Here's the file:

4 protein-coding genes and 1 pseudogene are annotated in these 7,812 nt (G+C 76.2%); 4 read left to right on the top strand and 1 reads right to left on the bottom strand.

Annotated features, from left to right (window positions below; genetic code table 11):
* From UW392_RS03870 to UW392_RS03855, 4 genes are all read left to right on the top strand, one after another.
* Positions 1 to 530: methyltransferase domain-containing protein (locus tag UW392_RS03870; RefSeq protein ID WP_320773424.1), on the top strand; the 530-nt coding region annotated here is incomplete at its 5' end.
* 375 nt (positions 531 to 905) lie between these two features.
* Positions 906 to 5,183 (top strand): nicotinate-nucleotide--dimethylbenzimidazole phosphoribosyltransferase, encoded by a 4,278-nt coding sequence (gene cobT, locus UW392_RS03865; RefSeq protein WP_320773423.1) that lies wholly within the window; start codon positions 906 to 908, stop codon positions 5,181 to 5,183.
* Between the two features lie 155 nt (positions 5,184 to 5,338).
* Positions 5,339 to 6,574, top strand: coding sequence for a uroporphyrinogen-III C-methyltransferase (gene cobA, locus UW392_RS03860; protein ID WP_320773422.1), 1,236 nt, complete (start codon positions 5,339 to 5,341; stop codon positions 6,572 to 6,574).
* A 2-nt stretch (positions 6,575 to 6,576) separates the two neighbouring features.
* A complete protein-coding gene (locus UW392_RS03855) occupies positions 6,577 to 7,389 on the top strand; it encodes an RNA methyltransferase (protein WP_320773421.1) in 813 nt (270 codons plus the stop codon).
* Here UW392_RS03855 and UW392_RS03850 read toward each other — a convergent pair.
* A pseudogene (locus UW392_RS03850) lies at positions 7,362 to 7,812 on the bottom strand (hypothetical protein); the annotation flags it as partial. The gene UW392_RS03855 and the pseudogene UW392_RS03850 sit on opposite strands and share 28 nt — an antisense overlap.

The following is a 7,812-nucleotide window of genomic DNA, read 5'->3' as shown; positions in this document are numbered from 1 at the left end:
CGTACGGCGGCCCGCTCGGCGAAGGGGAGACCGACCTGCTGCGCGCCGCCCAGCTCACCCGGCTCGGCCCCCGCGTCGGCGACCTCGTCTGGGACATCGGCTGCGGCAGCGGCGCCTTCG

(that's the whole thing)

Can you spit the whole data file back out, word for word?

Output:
4 protein-coding genes and 1 pseudogene are annotated in these 7,812 nt (G+C 76.2%); 4 read left to right on the top strand and 1 reads right to left on the bottom strand.

Annotated features, from left to right (window positions below; genetic code table 11):
* From UW392_RS03870 to UW392_RS03855, 4 genes are all read left to right on the top strand, one after another.
* Positions 1 to 530: methyltransferase domain-containing protein (locus tag UW392_RS03870; RefSeq protein ID WP_320773424.1), on the top strand; the 530-nt coding region annotated here is incomplete at its 5' end.
* 375 nt (positions 531 to 905) lie between these two features.
* Positions 906 to 5,183 (top strand): nicotinate-nucleotide--dimethylbenzimidazole phosphoribosyltransferase, encoded by a 4,278-nt coding sequence (gene cobT, locus UW392_RS03865; RefSeq protein WP_320773423.1) that lies wholly within the window; start codon positions 906 to 908, stop codon positions 5,181 to 5,183.
* Between the two features lie 155 nt (positions 5,184 to 5,338).
* Positions 5,339 to 6,574, top strand: coding sequence for a uroporphyrinogen-III C-methyltransferase (gene cobA, locus UW392_RS03860; protein ID WP_320773422.1), 1,236 nt, complete (start codon positions 5,339 to 5,341; stop codon positions 6,572 to 6,574).
* A 2-nt stretch (positions 6,575 to 6,576) separates the two neighbouring features.
* A complete protein-coding gene (locus UW392_RS03855) occupies positions 6,577 to 7,389 on the top strand; it encodes an RNA methyltransferase (protein WP_320773421.1) in 813 nt (270 codons plus the stop codon).
* Here UW392_RS03855 and UW392_RS03850 read toward each other — a convergent pair.
* A pseudogene (locus UW392_RS03850) lies at positions 7,362 to 7,812 on the bottom strand (hypothetical protein); the annotation flags it as partial. The gene UW392_RS03855 and the pseudogene UW392_RS03850 sit on opposite strands and share 28 nt — an antisense overlap.

The following is a 7,812-nucleotide window of genomic DNA, read 5'->3' as shown; positions in this document are numbered from 1 at the left end:
CGTACGGCGGCCCGCTCGGCGAAGGGGAGACCGACCTGCTGCGCGCCGCCCAGCTCACCCGGCTCGGCCCCCGCGTCGGCGACCTCGTCTGGGACATCGGCTGCGGCAGCGGCGCCTTCG